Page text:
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Parshas Shmos
by Rabbi Yakov Horowitz

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12/19/06

Always With Us

After encountering the presence of Hashem at the Burning Bush (Shmos 3:2), Moshe was asked by Hashem (3:10) to lead the Bnei Yisroel out of the bondage of Egypt. Moshe, the most humble of men (See Bamidbar 12:3), was reluctant to assume the mantle of leadership. He initially demurred, claiming that he was unfit to guide the Jewish people. Hashem attempted to allay his fears by informing Moshe, “Ki ehyeh imach (For I shall be with you, 12:12); that Hashem will be with Moshe and support his efforts as he faces down the most powerful man on the world at that time.

Moshe then asked Hashem how to respond when the Bnei Yisroel inquire as to the name of Hashem. Hashem responded, “Ehyeh asher Ehyeh (Shmos 3:13).” The phrase Ehyeh asher Ehyeh is perhaps best translated as “I will be what I will be.” Later in the same pasuk, Hashem shortens His name and informs Moshe to tell the Bnei Yisroel “Ehyeh shlochani aleychem (Ehyeh sent me to you),” only using the Holy Name of Ehyeh once.

It is quite obvious that there is deep meaning behind this enigmatic dialogue between Hashem and Moshe. Several questions arise as we explore these important words carefully. What is the significance of the different names that Hashem is represented by in the Torah? What does the name of ‘Ehyeh’ represent? Why did Hashem only note His holy name of ‘Ehyeh’ one time during the second quote to Moshe? Finally, why would Moshe feel that the Jews would be comforted by the name of ‘Ehyeh’?

An Expression of Support

Rashi offers a profound insight into this dialogue. He explains that when Hashem invoked the double mention of 'Ehyeh asher Ehyeh', He was informing Moshe that He would accompany Klal Yisroel and support them during this exile in Egypt – and in all future exiles (as Ehyeh means "I will be there").

Rashi explains that Moshe was concerned that the Jews may become despondent upon hearing that galus Mitzrayim would be merely the first of their many periods of exile. "Da'ay letzorah beshayta” (It is sufficient to deal with difficulties as they come), Moshe maintained. We should be addressing the issue of future exiles as they arrive. Why do we need to burden the Jews with the disheartening information that other exiles lurk beyond the horizon?

Rashi, quoting the Midrash (3:6), informs us that Hashem agreed with Moshe's line of reasoning. "Yafa amarta," said Hashem – you have spoken correctly. Hashem informed him to share only the single name of 'Ehyah' with the Bnei Yisroel. In fact, some versions of Rashi’s commentary suggest that Hashem never intended for Moshe to share both 'Ehyeh' names with the Bnei Yisroel. That additional Divine name was merely to reassure Moshe. However, it was always Hashem's intent for Moshe to only share with the Jews the comforting information that Hashem would remain with them during the current exile.

The Significance of Hashem's Names

In an effort to help us comprehend Hashem’s infinite greatness, the Torah often uses human metaphors to explain His actions or attributes; describing His ‘Right Hand’ during the redemption from Egypt, symbolizing strength, (Shmos 15:6) or ‘His face’ in the birchas Kohanim (priestly blessings), describing that Hashem will ‘turn’ his full attention and love to us, (Bamidbar, 6:26).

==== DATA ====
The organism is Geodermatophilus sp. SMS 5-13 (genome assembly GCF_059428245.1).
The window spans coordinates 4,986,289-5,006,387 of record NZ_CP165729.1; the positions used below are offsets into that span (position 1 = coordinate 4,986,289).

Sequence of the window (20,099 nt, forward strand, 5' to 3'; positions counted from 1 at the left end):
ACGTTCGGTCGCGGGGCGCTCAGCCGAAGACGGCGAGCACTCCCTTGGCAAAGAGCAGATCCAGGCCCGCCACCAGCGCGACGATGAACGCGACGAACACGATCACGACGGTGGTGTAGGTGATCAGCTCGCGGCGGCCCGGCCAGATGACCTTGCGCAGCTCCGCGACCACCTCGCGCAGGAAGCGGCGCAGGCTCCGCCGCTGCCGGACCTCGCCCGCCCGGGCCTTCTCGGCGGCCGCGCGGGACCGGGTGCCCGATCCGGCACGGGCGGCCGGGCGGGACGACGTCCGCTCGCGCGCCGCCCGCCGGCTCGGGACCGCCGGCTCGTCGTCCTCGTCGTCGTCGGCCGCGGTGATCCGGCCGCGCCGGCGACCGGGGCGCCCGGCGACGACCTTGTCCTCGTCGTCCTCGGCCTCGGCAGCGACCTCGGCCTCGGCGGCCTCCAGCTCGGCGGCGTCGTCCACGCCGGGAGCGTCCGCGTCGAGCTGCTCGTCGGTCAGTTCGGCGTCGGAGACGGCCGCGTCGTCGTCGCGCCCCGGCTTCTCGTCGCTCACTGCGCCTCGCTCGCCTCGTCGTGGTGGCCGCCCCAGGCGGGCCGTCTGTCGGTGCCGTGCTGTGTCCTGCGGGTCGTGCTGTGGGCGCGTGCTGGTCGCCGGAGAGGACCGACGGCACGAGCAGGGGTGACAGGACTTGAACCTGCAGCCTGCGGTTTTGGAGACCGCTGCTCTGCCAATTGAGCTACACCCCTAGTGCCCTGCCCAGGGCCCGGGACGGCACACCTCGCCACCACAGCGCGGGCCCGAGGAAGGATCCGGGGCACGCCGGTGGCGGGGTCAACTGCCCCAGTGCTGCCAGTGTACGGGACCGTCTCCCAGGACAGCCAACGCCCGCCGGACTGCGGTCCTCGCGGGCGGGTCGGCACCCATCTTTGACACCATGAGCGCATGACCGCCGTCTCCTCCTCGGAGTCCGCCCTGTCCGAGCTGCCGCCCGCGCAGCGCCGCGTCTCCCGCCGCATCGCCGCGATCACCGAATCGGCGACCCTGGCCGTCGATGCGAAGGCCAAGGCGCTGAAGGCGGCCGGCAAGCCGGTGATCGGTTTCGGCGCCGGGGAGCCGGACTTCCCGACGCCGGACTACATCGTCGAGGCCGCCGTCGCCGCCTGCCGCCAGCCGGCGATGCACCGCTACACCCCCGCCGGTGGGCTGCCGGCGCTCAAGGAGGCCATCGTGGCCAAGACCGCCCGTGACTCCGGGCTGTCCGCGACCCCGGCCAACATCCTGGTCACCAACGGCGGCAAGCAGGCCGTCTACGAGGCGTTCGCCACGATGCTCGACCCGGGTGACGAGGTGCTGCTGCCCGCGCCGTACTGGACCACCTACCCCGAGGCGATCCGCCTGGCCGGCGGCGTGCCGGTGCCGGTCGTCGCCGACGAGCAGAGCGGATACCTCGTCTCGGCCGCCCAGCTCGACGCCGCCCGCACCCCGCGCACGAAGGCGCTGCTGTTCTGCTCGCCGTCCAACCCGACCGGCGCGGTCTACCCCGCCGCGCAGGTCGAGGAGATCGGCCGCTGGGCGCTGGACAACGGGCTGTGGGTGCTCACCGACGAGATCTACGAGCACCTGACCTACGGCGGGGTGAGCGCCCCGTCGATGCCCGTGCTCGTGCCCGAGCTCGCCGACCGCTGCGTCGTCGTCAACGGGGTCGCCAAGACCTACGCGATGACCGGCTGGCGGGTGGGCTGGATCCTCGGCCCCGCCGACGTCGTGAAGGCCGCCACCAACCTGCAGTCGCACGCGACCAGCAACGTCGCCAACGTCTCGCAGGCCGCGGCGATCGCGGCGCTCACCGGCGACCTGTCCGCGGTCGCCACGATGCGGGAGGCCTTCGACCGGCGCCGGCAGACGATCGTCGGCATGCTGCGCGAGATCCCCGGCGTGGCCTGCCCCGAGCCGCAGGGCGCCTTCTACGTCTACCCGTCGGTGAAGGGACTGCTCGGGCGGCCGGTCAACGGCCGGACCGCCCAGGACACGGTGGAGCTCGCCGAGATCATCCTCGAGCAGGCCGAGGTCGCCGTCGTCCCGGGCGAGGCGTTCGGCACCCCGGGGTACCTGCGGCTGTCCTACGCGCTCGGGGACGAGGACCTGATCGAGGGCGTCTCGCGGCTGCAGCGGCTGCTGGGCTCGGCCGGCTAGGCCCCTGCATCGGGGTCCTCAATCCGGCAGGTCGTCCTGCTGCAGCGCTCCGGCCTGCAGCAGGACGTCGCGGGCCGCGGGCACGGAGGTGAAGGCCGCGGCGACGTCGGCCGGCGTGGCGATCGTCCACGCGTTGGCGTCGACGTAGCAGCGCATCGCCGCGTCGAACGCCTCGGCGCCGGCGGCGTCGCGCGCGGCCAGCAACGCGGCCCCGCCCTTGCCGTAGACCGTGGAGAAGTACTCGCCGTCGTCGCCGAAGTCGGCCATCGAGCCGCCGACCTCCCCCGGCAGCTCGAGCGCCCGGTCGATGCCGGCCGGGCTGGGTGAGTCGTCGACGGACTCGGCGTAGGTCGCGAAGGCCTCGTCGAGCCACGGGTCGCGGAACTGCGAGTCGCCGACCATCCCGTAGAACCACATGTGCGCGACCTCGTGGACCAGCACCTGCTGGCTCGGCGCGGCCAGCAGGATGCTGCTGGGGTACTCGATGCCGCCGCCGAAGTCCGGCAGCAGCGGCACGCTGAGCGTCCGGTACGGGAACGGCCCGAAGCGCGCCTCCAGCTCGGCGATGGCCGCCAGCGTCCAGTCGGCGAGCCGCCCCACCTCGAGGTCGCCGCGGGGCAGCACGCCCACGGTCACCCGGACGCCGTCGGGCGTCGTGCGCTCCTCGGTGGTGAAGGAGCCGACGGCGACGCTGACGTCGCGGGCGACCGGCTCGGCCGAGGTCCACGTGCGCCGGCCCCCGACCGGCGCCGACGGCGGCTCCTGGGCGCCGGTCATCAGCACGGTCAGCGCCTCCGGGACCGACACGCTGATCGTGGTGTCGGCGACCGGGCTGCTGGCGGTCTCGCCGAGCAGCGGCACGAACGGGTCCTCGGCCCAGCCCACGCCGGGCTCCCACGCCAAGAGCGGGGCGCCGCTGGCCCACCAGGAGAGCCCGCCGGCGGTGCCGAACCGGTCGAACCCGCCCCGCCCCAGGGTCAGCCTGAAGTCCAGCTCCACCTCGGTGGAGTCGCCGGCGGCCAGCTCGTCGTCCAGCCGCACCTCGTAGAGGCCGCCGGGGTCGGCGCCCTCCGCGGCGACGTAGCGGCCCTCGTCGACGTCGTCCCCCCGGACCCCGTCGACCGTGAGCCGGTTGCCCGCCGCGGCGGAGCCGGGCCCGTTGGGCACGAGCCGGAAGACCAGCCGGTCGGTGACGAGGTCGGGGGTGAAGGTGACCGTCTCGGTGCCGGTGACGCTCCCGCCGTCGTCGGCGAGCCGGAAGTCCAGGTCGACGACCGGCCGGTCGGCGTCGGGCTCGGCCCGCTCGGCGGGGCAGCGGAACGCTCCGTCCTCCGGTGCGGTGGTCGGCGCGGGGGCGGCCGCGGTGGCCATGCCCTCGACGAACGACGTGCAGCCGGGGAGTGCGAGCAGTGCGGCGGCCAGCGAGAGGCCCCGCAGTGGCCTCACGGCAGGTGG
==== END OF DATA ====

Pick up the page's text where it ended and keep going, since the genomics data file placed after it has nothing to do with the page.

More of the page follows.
So, too, is the case with the various names that represent Hashem’s glory in the Torah. Each of them represents the attributes of Hashem, and helps us gain insight into a better and deeper understanding of His greatness.

The Divine Name of ‘Ehyeh’ according to the commentary of Rashi represents the most basic and simple expression of Hashem boundless love for each of His children. It speaks of the concept that Hashem will always remain with each of us, even – and perhaps most importantly – during our most challenging times.

Always With Us

In our interpersonal relationships, the most comforting thing that we can hear – and feel – from a parent or close friend is “I will always be there for you.” When uttered sincerely it is the most profound sign of devotion. It means that no matter what transpires, regardless of the twists and turns of the road on our journey of life, the person in our lives is committing to supporting us – unconditionally.

Moshe Rabbeinu was exposed to the full glory of Hashem’s Shechina at the Burning Bush. In fact, we see (3:6) that he actually covered his face, as he was afraid to gaze at Hashem’s presence. In chassidic terms, the ‘Shemos hakedoshim’ (Holy names) of Hashem refer to all levels of His glory. Moshe had been privileged to see profound levels of greatness and he was inspired to share all that he was exposed to with his fellow Jews.

I would like to suggest that we could possibly view the dialogue between Hashem and Moshe through the prism of this understanding. Moshe asked Hashem which ‘name’ or ‘names’ should I relate to the Bnei Yisroel? Moshe was eager to share all that he had seen and experienced with the B’nei Yisroel.

Hashem informed him that the Bnei Yisroel were suffering too much to bask in the beauty of higher levels of kedusha (holiness). This was nearly impossible while they were being crushed under the boot of the Egyptians. During Kriyas Yam Suf (the splitting of the Sea) and Kabbolas HaTorah (the giving of the Torah at Mount Sinai) they will see My glory in all its splendor. But they are simply not emotionally prepared for that at this moment.

For now, Hashem told Moshe, just inform them of my eternal love for them. When they ask you for the name of Hashem, please share with them the most basic Divine Name, Ehyeh. Hashem promised to remain with – and support – each and every one of His children.

Forever.

Best wishes for a Gutten Shabbos

© 2007 Rabbi Yakov Horowitz, all rights reserved



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